MARGINAL MAN
Clothing Capsule Collaboration.

Really pleased to have been working alongside Japanese clothing brand, Marginal Man on this capsule collection. Everything made in Japan. The capsule collaboration includes three sweatshirts & a canvas tote bag. It is now available on their website in a limited edition...



 
Lookbook, shot in Tokyo









Interview.

Please tell me a little bit about your background.
I was born in Martinique, an island from the West Indies, I move to Paris when I was 4 years old. When I was in primary school I had a blue notebook I used to carry with me everywhere in which I was drawing stories and a bunch of characters. In High school my interest for Art was steadily growing so I took the decision to pursue an Art degree in Uni. There, I met one of my closest friend and collaborator. We were working alongside as graphic designers and illustrators for skateboarding brand. We performed as mural artists and made a few exhibitions in Paris. I am heavily influenced by the DYI (do it yourself) culture, and, in between 2011/2012 I was travelling a lot plus, I was running a blog. I thought about making my own magazine. I designed and launched the first issue of le Journal de Bord : the Berlin issue, a few months later. Journal de Bord is an independent and experimental essay focusing on the voyage, discovery of places and meeting of creative people. Nowadays, I am solely focusing on Illustration and developing animation projects.





You started out wanting to be a cartoonist, what is your favorite comics?
Yes it is true!  One of the first Bande Dessinée (comics or mangas in French) my mother bought when I really young was “Tom-Tom et NaNa” - created by Bernadette Després, a French classic! With my first savings, during Highschool I collected Mangas, Shaman King (シャーマンキング) was my favorite. I was spending my days off, every minutes I could to develop my craft, extending my art influences, it was one truly one of the best period of my life. It is true, these days, I am buying less art books, however, I am always having a look at the work of Moebius, Katsuhiro Otomo, Kazuo Oga on a weekly basis.



One of your art influences is Ukiyo-e. What was your first encounter with it? Also, what part of it impressed you?
I found about Ukiyo-e movement when I had my first University assignment, I recall a specific Art piece that we briefly examine one time:The Great Wave Off Kanagawa, it blew my mind. I dedicated my first year studying the extraordinary body of work from Ukiyo-e masters. I was excited to create a new visual language. Everything about their work is inspiring, therefore, first and foremost their accuracy, the magnificent line work, lines matters. Secondly, it is a feeling, an impenetrable balance yet on the edge to collapse. Their work are dramatic and highly evocative, full of life. I also learned to make mistakes, that chaos is a necessity, that balance is key. Making Art became a meditation process.







What is the concept of “Organic matter”. What do you consider to be important or major aspects in your work?
Life itself. I didn’t realise how much introspective my work was until I realised something about myself, who I was and what I was able to express. You obviously have to make peace with yourself and then, probably understand what you are creating, but, for a long time I wasn’t really aware of it. I don't think much when I create a new piece, by that, I mean that I don’t have a specific creative process. The only thing coherent in my work throughout the years is the black and white use, sometimes red or even blue. Other than that, my illustrations deals about loneliness, survival, love, passion and exploration. The term Organic means Everything : humans, nature, stars… We are in constant movement, each seconds we are evolving, reaching a new point in our life. In this specific series, the characters are caught in a state of flux, it could be blood or other matter from or within the body…Who really knows? It’s an ode to exploration and discovery of what is our inner-self. I think what’s important is to be able to start a conversation about a piece you created, it is about feelings so it is important to express them.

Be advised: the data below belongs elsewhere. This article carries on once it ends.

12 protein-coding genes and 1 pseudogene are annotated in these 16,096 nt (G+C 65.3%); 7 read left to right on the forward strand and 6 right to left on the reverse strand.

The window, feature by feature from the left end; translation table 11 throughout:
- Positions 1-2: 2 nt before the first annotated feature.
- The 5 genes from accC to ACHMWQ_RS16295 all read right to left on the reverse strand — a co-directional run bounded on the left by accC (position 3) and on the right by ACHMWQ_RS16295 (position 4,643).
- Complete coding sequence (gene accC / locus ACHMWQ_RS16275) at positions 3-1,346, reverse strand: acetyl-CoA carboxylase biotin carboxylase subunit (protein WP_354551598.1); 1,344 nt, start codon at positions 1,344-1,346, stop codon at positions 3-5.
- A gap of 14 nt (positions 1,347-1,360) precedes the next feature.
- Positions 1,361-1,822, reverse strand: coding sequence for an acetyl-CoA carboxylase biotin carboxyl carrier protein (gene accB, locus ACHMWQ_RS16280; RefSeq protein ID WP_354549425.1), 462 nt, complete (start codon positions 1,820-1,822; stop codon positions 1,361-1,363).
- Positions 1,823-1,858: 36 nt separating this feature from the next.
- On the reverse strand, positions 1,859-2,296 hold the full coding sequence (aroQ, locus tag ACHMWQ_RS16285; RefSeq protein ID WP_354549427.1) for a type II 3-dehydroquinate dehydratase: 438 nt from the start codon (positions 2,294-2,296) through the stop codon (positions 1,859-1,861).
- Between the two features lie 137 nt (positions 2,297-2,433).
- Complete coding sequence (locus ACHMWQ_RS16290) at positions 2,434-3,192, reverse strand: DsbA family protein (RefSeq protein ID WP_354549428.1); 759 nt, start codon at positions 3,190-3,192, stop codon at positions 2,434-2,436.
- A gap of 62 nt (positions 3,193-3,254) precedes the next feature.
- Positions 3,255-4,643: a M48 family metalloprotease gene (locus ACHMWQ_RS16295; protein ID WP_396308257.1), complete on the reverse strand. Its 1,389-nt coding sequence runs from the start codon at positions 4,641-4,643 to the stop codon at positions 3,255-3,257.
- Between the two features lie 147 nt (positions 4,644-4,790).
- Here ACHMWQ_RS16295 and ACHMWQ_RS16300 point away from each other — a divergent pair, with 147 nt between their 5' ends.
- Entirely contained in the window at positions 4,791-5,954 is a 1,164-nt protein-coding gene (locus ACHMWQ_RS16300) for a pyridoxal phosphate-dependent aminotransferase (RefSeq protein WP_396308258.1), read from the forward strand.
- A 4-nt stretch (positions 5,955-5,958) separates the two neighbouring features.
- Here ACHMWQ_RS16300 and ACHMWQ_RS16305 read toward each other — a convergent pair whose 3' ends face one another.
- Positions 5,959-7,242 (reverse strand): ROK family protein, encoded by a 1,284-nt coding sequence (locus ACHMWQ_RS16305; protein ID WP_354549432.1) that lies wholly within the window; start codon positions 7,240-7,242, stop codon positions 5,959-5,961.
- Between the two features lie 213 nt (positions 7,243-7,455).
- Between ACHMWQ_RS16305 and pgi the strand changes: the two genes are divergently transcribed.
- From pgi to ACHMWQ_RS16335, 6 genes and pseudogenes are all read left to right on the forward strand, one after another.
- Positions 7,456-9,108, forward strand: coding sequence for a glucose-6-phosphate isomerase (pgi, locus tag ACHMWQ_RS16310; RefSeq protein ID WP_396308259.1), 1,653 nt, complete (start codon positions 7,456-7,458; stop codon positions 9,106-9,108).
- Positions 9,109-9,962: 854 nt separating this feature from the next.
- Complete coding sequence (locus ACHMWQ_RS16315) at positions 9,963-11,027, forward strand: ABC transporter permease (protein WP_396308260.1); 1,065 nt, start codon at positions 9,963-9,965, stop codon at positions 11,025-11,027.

Please tell me about your impressions of the MARGINAL MAN collaboration?

The name MARGINAL MAN spoke to me! I heard about the brand from a friend, I felt blessed because doing collaboration is always stimulating, to exchange ideas or concepts with creative people is necessary. MARGINAL MAN is making clothes that fits my style. I also think their great attention to details where everything is meticulously thought about, it’s a sign of high regards, plus, it is always a satisfaction to see one of your artwork coming alive in a different aesthetic, it is inspiring.

What activities do you plan to undertake in the future?

I was planning to move to Japan for a year but with the global situation concerning covid-19 I am not sure anymore, I am really looking forward to travel but, if I cannot visit Japan I’ll look for another place to go to! The next Journal de Bord issue 08, is almost done! On a daily basis I am always busy exploring, staying curious and sharing stories through Art, thanks for the discussion!






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